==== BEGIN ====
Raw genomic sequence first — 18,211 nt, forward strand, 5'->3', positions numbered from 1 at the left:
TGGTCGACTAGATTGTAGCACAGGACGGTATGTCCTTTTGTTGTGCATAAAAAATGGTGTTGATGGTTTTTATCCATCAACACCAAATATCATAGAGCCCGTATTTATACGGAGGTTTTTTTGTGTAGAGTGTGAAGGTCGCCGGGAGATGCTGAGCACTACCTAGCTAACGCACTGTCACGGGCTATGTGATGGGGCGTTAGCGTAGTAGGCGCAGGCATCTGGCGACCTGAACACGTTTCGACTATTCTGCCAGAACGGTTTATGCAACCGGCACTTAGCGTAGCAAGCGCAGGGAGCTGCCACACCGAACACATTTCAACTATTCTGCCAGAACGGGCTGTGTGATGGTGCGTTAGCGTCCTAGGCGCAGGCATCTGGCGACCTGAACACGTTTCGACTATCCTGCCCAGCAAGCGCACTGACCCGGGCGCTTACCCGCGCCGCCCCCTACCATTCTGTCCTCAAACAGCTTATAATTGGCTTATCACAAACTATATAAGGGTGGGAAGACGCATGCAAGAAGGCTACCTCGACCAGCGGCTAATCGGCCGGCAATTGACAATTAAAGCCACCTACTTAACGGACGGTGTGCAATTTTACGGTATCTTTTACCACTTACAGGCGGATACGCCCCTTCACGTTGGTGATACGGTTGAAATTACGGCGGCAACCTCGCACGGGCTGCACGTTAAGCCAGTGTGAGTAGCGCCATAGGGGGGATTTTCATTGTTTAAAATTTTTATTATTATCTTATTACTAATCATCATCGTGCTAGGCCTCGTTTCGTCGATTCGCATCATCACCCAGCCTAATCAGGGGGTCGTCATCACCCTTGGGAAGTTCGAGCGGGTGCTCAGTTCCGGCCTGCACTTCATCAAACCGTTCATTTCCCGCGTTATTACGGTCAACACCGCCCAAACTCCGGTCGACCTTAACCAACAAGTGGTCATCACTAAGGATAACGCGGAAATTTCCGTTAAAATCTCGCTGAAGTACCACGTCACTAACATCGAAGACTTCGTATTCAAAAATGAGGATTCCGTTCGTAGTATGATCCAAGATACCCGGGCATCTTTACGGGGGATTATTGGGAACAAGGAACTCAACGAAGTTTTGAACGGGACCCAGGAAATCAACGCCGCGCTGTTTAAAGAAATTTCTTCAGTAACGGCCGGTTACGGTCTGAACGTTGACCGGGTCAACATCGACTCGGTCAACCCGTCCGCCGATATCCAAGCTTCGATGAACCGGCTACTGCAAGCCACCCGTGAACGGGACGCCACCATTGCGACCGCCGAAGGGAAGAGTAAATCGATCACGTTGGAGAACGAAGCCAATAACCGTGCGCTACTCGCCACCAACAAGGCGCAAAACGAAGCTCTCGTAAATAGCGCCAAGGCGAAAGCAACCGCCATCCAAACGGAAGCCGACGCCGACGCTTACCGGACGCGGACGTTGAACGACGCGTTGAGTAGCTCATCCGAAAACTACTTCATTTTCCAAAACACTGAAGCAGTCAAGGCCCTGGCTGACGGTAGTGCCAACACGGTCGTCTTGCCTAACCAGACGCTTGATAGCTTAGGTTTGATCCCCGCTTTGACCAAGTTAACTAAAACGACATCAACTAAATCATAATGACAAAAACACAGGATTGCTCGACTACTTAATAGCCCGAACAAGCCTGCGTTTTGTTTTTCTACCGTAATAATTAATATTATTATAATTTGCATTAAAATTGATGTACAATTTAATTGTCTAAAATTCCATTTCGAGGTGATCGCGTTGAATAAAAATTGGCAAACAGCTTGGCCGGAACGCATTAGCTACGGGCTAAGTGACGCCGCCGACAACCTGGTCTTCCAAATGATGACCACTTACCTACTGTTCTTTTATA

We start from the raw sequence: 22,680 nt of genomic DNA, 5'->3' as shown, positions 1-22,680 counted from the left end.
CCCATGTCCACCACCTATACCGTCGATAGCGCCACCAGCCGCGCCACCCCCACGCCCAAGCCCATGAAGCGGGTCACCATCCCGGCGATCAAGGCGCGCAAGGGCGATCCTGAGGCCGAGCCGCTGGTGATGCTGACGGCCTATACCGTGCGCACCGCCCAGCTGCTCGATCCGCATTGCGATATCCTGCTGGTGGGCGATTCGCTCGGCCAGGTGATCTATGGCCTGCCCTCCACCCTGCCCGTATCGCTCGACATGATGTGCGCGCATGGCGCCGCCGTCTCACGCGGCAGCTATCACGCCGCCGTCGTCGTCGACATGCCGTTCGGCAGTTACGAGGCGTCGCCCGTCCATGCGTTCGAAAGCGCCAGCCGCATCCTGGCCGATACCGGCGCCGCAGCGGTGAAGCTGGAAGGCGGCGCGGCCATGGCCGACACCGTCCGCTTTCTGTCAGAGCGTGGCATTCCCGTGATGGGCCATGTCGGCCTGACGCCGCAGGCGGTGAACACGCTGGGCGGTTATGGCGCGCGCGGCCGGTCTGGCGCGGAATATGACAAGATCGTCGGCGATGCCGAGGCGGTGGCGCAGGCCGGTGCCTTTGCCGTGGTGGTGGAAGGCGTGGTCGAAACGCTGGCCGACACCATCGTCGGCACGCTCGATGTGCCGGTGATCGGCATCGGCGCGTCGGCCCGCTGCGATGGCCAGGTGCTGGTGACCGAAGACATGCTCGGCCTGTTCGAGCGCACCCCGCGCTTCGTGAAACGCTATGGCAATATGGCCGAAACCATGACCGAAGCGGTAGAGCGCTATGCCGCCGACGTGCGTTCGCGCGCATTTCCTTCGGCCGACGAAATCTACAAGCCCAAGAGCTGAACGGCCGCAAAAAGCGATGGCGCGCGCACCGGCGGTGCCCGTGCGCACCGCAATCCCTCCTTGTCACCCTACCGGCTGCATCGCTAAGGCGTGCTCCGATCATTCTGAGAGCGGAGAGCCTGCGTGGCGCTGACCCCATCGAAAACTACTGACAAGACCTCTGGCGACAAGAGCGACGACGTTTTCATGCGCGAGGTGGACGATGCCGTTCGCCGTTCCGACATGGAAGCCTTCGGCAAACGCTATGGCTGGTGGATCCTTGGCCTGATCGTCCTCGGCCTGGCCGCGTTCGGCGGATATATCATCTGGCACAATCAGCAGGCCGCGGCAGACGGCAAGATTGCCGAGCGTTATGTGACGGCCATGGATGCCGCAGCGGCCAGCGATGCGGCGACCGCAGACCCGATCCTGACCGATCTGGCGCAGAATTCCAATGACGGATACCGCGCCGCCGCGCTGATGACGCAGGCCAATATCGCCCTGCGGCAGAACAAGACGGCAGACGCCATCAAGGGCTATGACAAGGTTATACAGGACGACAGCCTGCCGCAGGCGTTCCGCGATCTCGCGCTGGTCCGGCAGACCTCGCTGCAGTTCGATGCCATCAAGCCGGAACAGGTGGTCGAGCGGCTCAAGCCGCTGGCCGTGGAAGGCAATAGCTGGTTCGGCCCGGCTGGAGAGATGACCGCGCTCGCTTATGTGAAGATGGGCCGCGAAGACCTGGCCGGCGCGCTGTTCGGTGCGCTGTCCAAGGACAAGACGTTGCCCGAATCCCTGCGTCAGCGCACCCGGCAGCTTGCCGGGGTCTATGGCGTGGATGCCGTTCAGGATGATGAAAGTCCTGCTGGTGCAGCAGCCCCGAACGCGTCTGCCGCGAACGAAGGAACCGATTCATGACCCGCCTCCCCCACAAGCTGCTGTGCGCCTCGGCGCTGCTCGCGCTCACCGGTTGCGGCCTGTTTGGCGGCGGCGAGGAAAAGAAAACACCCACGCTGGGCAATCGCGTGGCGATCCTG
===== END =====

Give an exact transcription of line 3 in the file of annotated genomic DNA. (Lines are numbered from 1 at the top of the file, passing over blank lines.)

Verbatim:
We start from the raw sequence: 22,680 nt of genomic DNA, 5'->3' as shown, positions 1-22,680 counted from the left end.